Statement by Terri Robl, Deputy Representative to ECOSOC,on Agenda Item 28 (a) Advancement of Women on the resolution "Supporting Efforts to End Obstetric Fistula" in the Third Committee of the General Assembly

Teri Robl
United States Deputy Representative to ECOSOC 
U.S. Mission to the United Nations 
New York, NY
November 26, 2012




AS DELIVERED

The United States is very pleased to co-sponsor the UN General Assembly's resolution entitled "Supporting Efforts to End Obstetric Fistula."  This resolution advances our understanding of this critical maternal health issue, including by acknowledging that protecting reproductive rights plays a key role in preventing obstetric fistula.

Our collective efforts to help women around the world avoid this debilitating and often life-altering condition have also been strengthened by our agreement today that we must do all in our power to help women to realize their (quote) "right to the highest attainable standard of sexual and reproductive health."  It is only by protecting sexual and reproductive health, and reproductive rights, that we can reduce the incidence of this horrific condition, and provide safe and healthy environments for women to give birth, without risk of destroying their bodies in the process.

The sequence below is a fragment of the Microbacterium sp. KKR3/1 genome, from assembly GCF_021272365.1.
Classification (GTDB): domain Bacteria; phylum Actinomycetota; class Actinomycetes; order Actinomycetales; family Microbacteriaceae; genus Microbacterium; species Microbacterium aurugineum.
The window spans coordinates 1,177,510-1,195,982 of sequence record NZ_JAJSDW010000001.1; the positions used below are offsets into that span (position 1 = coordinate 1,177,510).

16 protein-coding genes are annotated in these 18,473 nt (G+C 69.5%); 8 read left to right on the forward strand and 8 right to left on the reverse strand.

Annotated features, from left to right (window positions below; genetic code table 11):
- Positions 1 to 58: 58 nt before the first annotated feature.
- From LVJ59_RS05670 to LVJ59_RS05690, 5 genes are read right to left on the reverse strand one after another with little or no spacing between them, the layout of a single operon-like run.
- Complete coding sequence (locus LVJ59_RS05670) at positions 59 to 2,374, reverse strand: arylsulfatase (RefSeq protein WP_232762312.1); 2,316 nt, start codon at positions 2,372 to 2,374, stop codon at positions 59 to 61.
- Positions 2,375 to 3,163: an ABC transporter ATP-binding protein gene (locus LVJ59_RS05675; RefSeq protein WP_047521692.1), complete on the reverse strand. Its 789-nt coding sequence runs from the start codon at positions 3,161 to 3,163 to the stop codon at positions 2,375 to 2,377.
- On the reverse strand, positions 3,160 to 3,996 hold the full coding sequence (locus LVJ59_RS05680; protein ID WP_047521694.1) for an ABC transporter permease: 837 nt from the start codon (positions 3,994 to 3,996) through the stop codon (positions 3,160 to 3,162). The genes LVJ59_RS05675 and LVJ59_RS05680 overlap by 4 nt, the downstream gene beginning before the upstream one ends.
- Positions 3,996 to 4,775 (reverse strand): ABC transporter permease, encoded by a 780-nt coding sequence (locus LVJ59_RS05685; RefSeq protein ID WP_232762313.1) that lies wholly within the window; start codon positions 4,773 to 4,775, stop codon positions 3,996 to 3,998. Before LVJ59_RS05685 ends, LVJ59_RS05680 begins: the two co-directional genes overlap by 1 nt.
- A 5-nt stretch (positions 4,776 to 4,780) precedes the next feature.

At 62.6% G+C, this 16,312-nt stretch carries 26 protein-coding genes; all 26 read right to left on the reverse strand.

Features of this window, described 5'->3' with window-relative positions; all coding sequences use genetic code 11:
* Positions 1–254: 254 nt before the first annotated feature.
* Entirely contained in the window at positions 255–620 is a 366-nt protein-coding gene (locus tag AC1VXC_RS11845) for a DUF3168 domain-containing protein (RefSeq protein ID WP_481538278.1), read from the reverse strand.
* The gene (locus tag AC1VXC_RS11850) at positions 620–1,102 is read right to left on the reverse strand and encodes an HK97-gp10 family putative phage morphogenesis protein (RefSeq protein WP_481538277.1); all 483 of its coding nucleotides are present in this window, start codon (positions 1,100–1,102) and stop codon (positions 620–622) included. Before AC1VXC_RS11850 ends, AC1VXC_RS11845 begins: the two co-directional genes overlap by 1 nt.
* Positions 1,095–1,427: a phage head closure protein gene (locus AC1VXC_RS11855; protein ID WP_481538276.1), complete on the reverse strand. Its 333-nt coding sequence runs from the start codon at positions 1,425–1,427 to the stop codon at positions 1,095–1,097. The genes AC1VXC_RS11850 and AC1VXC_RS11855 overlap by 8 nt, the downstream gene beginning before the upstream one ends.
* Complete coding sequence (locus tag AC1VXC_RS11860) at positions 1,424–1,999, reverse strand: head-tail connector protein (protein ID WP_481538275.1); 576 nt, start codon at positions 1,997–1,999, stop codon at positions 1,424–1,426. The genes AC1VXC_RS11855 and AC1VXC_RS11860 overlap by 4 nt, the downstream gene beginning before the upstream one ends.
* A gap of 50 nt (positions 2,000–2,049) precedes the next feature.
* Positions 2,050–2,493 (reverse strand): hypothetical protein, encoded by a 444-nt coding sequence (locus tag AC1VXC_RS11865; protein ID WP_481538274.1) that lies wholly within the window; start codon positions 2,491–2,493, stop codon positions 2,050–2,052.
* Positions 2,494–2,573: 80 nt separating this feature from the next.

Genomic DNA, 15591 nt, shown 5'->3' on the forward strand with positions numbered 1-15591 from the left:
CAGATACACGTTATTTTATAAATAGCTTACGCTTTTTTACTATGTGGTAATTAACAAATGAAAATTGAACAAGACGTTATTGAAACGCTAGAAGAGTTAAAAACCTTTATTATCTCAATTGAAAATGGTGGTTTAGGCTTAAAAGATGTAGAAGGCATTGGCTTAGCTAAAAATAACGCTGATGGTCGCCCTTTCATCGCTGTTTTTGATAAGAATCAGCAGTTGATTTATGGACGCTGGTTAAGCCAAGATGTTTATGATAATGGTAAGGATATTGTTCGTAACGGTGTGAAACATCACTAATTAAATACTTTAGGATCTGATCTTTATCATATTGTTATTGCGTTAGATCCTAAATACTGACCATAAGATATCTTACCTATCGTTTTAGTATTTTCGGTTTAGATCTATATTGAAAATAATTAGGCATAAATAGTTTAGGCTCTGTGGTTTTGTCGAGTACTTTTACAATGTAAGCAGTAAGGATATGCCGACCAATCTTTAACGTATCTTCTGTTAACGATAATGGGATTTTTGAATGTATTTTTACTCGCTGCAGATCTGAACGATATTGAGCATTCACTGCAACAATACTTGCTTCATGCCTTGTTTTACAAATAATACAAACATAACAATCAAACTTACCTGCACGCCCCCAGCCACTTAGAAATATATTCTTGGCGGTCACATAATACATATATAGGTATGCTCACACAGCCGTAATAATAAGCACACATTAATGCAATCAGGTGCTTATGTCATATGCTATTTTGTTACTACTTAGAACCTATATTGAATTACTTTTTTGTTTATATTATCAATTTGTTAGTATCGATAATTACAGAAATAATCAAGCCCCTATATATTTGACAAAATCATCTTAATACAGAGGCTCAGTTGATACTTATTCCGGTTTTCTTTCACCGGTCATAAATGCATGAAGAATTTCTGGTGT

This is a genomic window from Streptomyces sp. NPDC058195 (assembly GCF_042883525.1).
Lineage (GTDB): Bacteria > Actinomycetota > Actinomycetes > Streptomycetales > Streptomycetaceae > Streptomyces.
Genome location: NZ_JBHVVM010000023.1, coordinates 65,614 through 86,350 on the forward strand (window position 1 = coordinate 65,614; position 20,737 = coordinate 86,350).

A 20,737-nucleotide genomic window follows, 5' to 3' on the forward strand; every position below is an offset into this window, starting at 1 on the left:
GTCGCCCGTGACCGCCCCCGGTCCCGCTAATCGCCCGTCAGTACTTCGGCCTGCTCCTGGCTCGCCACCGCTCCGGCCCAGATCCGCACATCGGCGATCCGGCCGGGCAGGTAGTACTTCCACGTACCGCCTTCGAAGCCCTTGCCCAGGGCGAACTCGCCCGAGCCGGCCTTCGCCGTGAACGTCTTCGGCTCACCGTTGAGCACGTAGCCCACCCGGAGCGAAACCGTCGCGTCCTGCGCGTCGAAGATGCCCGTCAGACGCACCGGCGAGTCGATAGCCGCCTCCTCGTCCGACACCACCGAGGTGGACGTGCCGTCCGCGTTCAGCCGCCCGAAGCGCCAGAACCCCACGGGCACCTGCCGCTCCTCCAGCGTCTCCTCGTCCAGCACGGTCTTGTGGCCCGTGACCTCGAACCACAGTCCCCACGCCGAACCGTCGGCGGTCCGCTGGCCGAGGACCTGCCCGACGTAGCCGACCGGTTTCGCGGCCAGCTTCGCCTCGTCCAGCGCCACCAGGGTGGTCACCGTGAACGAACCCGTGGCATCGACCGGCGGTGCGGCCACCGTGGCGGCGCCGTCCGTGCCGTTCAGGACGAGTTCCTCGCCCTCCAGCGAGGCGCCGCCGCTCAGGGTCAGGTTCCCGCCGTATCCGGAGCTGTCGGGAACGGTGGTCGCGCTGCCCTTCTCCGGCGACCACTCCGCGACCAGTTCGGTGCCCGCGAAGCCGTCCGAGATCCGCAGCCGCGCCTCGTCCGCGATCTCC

Reproductive rights, described in the 1994 International Conference on Population and Development's Program of Action, in its five and ten year review agreements, and in many UN resolutions since provide the foundation for our global effort.  We very much appreciate that this resolution recognizes the importance of States complying with their commitments under the ICPD program of action.  The United States strongly supports this resolution, and we will continue to work to advance implementation of the ICPD program of action including sexual and reproductive health and reproductive rights.

In addition, we understand the term "child marriage," which appears throughout the resolution, to signify forced and early marriage.  Most of the 50 states in the United States allow marriage under the age of eighteen.

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PRN: 2012/302